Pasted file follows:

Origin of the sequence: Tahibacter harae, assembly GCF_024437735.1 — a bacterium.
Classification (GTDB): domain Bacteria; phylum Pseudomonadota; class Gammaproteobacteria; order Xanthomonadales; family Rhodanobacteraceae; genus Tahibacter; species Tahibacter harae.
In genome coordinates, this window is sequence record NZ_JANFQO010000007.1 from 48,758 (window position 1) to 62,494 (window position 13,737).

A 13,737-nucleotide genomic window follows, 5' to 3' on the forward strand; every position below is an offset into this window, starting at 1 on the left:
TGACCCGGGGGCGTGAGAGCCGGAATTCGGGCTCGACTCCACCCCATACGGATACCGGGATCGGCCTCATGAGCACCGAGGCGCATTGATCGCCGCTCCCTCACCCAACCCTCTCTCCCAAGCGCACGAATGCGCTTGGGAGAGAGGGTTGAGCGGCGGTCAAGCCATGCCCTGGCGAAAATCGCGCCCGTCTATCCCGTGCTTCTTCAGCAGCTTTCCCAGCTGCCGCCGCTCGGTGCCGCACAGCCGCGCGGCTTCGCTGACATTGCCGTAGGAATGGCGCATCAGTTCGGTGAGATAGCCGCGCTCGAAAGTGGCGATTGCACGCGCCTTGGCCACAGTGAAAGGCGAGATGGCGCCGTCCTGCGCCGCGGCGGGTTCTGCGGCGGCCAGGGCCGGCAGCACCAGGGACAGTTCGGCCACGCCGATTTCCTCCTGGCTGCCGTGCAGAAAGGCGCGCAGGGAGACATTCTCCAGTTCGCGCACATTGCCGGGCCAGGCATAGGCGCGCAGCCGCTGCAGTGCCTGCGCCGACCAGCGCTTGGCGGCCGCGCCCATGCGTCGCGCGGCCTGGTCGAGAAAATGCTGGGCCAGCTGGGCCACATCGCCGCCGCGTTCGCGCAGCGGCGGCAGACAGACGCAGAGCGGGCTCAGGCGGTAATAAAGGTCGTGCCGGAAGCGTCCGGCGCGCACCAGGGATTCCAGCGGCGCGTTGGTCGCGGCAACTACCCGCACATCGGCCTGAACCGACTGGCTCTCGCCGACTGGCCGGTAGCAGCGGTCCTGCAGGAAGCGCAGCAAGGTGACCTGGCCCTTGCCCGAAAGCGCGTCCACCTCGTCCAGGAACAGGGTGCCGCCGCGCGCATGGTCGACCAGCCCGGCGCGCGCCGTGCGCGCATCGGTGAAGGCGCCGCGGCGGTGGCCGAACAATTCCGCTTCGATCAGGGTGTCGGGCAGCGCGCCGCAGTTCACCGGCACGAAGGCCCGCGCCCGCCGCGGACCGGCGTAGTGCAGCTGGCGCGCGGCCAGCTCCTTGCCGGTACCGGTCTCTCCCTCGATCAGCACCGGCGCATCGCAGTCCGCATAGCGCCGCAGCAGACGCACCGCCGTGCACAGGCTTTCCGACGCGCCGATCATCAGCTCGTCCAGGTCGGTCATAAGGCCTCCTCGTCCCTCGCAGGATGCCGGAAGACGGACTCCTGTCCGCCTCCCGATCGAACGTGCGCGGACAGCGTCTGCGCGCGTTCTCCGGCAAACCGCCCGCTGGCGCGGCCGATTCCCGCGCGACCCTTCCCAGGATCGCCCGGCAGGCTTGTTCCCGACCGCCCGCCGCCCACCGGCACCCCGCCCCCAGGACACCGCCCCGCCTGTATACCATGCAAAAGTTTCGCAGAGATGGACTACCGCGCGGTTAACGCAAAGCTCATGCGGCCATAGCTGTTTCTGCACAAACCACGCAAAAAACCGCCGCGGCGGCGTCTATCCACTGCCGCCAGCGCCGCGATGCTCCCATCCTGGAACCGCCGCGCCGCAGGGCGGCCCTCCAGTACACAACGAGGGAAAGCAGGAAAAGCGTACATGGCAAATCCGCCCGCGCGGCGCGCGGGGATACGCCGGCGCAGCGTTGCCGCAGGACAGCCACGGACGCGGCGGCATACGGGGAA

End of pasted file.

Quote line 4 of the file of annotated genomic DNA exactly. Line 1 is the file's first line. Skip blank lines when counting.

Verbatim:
A 13,737-nucleotide genomic window follows, 5' to 3' on the forward strand; every position below is an offset into this window, starting at 1 on the left: